Evening walkabout and… that makes six

Well, today’s trip into the city turned out to be decidedly unpleasant.

We usually plan the order of stores we go to around whether or not we’re getting fresh or frozen food. Which means Walmart is usually the first stop (after having breakfast or lunch somewhere) and Costco the last. Today, our first stop was actually a pet store to get some long overdue filters for the fish tank. It’s near the Walmart we usually go to, but when we got there and saw the line outside the door, we turned around and left. Walmart lines just don’t seem to move and, after the long drive and having lunch in the van, I needed a bathroom!

The search for one that was open to the public was not a good start to the day. We ended up going to a chain grocery store location we’d never been to before. It had a line, too, but it was a small one and it was moving fairly quickly.

You know those arrows they have on the floors now? At first, I thought that was a great idea.

I was wrong.

Very wrong.

My daughter and I split up, each with our own cart because they use the carts to keep track of how many people are in the store, so she could pick up some needed items and I found and used the public washrooms. As we tried to reconnect, I found that the arrows forced people to all go from one side of the store to the other. We wanted to go back to the produce section, but there were only arrows pointing out. After a while, with no customers around anyhow, I just went in. My daughter saw an employee and, indicating the arrows, asked “how do we get back to the produce section?”

“You don’t,” she was told.

!!!

She did eventually say that, if there was no one around, to go ahead in, so my daughter soon caught up to me.

I was really glad to get out of there.

We ended up going to the Costco next – it had a very long line outside, but it moved very quickly – and it now has those arrows on the floor, too. Not in all the aisles, though, and some had arrows only at one end of an aisle. We ended up using two carts, with all the big, heavy stuff that would not be unloaded at the cash desk in one cart, and the smaller stuff in the other. Both ended up very full and heavy.

Then it was time to get into the one line from which staff directed people to different cash desks. I spotted the end of the line, and we had to wrestle our carts back and forth through several aisles to reach it. We got there just ahead of an old guy who was coming straight up the main aisle. The next thing I know, an employee is telling me we have to go behind the old guy. Apparently, he complained that we’d cut him off or something. Whatever. My daughter and I had to wrestle the carts around to get behind him, only to have the guy in front of us make some snarky comments about keeping our distance. We hadn’t actually gone nearer to him, so I thought maybe he meant between myself and my daughter. A little while later, though, he snapped an an employee for getting too close. An employee that had to make her way through the line. An employee wearing mask and gloves, and carrying a spray bottle of sanitizer. The old guy was probably more of a danger to her, than the other way around!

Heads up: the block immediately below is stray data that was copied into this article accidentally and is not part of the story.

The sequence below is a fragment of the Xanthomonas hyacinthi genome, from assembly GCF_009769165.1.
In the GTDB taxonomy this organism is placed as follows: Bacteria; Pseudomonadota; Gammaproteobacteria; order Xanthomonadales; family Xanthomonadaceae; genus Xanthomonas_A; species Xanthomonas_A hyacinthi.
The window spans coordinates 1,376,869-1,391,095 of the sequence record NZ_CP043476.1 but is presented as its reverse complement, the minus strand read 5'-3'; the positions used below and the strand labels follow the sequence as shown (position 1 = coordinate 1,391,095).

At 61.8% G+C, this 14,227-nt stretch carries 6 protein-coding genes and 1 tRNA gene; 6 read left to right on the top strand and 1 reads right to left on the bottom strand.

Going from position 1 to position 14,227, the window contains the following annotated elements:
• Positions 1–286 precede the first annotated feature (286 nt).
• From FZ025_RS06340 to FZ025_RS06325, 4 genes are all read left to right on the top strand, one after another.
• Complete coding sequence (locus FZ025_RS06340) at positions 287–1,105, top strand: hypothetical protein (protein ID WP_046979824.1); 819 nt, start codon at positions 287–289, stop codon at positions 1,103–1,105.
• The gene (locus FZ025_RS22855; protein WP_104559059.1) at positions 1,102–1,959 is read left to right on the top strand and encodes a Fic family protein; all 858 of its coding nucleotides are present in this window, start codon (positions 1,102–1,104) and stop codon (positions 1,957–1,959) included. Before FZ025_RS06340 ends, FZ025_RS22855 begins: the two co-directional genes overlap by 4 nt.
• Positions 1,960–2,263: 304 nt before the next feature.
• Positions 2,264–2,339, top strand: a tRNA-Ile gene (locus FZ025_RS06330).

What is it about some people that think they are entitled to be nasty to people and get away with it, just because they’re old? I came very close to just abandoning our carts and going home! It was a decidedly unpleasant experience, overall.

After we were done there, we made one last attempt to go to a Walmart. On seeing the line, we just kept right on going and headed home. Most of what we wanted to get there, we should be able to get locally. Not all, though.

Unfortunately, the entire trip left me feeling ticked off for hours, so I decided to head outside while there was still enough light out and do a walkabout. I headed through the barn, into the old hay yard, to check out the pond that is there. The last couple of springs, there was only a small amount of water in there, but this year, it is nice and full. I decided to keep going through the area behind the barn and check out the bigger pond. Along the way, I noticed some new fallen trees and branches. The area is littered with dead trees. 😦

For the last couple of years, this pond has had almost no water in it at all. This is how it looks now!

It is completely full! Even the lower area at one end that meanders through the pasture has water in it! After the drought of the last couple of years, and especially the horrible spring, this is very encouraging.

Potato Beetle, Butterscotch and Creamsicle followed me the entire time, and I got some pictures of Creamsicle playing on the remains of an old boat.

Also… that’s the remains of an old boat. When did that get there? How long has it been there? How have I missed seeing it there? Okay, that last part, I know the answer to. We’d gone through here at a time of year when the grass was very tall, just before the renter rotated his cows into the quarter section we’re on. So this would have been completely hidden by tall grass.